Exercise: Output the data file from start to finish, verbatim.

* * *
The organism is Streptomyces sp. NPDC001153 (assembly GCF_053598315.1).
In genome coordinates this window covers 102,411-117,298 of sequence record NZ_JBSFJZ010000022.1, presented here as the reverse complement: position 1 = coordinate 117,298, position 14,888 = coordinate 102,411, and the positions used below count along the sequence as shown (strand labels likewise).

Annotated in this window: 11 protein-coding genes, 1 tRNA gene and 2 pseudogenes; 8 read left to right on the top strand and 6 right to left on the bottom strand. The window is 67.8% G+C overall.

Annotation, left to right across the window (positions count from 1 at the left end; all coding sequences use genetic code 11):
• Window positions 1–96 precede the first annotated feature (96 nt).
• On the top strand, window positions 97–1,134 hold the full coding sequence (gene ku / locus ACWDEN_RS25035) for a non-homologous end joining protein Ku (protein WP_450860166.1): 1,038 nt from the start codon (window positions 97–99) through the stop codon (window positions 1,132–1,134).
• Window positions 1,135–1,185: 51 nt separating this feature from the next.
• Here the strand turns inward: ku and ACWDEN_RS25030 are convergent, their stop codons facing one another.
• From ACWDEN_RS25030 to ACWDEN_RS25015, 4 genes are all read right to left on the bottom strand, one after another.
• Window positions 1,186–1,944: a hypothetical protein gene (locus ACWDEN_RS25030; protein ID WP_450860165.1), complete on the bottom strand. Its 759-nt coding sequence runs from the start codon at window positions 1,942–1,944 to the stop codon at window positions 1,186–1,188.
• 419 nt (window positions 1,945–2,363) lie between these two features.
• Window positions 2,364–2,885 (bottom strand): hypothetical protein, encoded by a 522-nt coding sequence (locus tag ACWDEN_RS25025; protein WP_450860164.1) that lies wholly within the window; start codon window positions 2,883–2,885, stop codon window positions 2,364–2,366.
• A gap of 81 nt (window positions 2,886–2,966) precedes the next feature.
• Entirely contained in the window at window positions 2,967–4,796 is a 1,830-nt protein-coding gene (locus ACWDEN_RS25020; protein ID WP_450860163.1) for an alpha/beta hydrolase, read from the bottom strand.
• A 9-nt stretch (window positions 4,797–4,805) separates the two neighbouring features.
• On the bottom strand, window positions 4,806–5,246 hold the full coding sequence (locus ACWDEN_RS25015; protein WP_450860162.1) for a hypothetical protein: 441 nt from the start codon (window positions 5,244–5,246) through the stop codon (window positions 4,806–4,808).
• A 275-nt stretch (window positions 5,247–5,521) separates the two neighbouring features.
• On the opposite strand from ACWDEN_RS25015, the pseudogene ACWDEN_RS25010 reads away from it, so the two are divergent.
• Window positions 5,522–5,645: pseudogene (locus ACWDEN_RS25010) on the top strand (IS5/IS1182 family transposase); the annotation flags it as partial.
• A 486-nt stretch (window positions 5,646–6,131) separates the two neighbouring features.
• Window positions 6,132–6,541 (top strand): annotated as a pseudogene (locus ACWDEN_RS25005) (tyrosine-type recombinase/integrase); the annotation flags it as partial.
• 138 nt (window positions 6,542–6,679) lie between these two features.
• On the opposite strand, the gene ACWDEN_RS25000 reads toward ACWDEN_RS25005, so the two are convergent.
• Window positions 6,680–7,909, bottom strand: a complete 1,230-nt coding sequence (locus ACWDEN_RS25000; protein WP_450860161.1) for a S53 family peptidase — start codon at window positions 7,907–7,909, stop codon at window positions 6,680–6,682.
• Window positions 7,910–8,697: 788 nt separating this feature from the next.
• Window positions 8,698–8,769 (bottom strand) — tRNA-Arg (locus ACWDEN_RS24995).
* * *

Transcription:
The organism is Streptomyces sp. NPDC001153 (assembly GCF_053598315.1).
In genome coordinates this window covers 102,411-117,298 of sequence record NZ_JBSFJZ010000022.1, presented here as the reverse complement: position 1 = coordinate 117,298, position 14,888 = coordinate 102,411, and the positions used below count along the sequence as shown (strand labels likewise).

Annotated in this window: 11 protein-coding genes, 1 tRNA gene and 2 pseudogenes; 8 read left to right on the top strand and 6 right to left on the bottom strand. The window is 67.8% G+C overall.

Annotation, left to right across the window (positions count from 1 at the left end; all coding sequences use genetic code 11):
• Window positions 1–96 precede the first annotated feature (96 nt).
• On the top strand, window positions 97–1,134 hold the full coding sequence (gene ku / locus ACWDEN_RS25035) for a non-homologous end joining protein Ku (protein WP_450860166.1): 1,038 nt from the start codon (window positions 97–99) through the stop codon (window positions 1,132–1,134).
• Window positions 1,135–1,185: 51 nt separating this feature from the next.
• Here the strand turns inward: ku and ACWDEN_RS25030 are convergent, their stop codons facing one another.
• From ACWDEN_RS25030 to ACWDEN_RS25015, 4 genes are all read right to left on the bottom strand, one after another.
• Window positions 1,186–1,944: a hypothetical protein gene (locus ACWDEN_RS25030; protein ID WP_450860165.1), complete on the bottom strand. Its 759-nt coding sequence runs from the start codon at window positions 1,942–1,944 to the stop codon at window positions 1,186–1,188.
• 419 nt (window positions 1,945–2,363) lie between these two features.
• Window positions 2,364–2,885 (bottom strand): hypothetical protein, encoded by a 522-nt coding sequence (locus tag ACWDEN_RS25025; protein WP_450860164.1) that lies wholly within the window; start codon window positions 2,883–2,885, stop codon window positions 2,364–2,366.
• A gap of 81 nt (window positions 2,886–2,966) precedes the next feature.
• Entirely contained in the window at window positions 2,967–4,796 is a 1,830-nt protein-coding gene (locus ACWDEN_RS25020; protein ID WP_450860163.1) for an alpha/beta hydrolase, read from the bottom strand.
• A 9-nt stretch (window positions 4,797–4,805) separates the two neighbouring features.
• On the bottom strand, window positions 4,806–5,246 hold the full coding sequence (locus ACWDEN_RS25015; protein WP_450860162.1) for a hypothetical protein: 441 nt from the start codon (window positions 5,244–5,246) through the stop codon (window positions 4,806–4,808).
• A 275-nt stretch (window positions 5,247–5,521) separates the two neighbouring features.
• On the opposite strand from ACWDEN_RS25015, the pseudogene ACWDEN_RS25010 reads away from it, so the two are divergent.
• Window positions 5,522–5,645: pseudogene (locus ACWDEN_RS25010) on the top strand (IS5/IS1182 family transposase); the annotation flags it as partial.
• A 486-nt stretch (window positions 5,646–6,131) separates the two neighbouring features.
• Window positions 6,132–6,541 (top strand): annotated as a pseudogene (locus ACWDEN_RS25005) (tyrosine-type recombinase/integrase); the annotation flags it as partial.
• 138 nt (window positions 6,542–6,679) lie between these two features.
• On the opposite strand, the gene ACWDEN_RS25000 reads toward ACWDEN_RS25005, so the two are convergent.
• Window positions 6,680–7,909, bottom strand: a complete 1,230-nt coding sequence (locus ACWDEN_RS25000; protein WP_450860161.1) for a S53 family peptidase — start codon at window positions 7,907–7,909, stop codon at window positions 6,680–6,682.
• Window positions 7,910–8,697: 788 nt separating this feature from the next.
• Window positions 8,698–8,769 (bottom strand) — tRNA-Arg (locus ACWDEN_RS24995).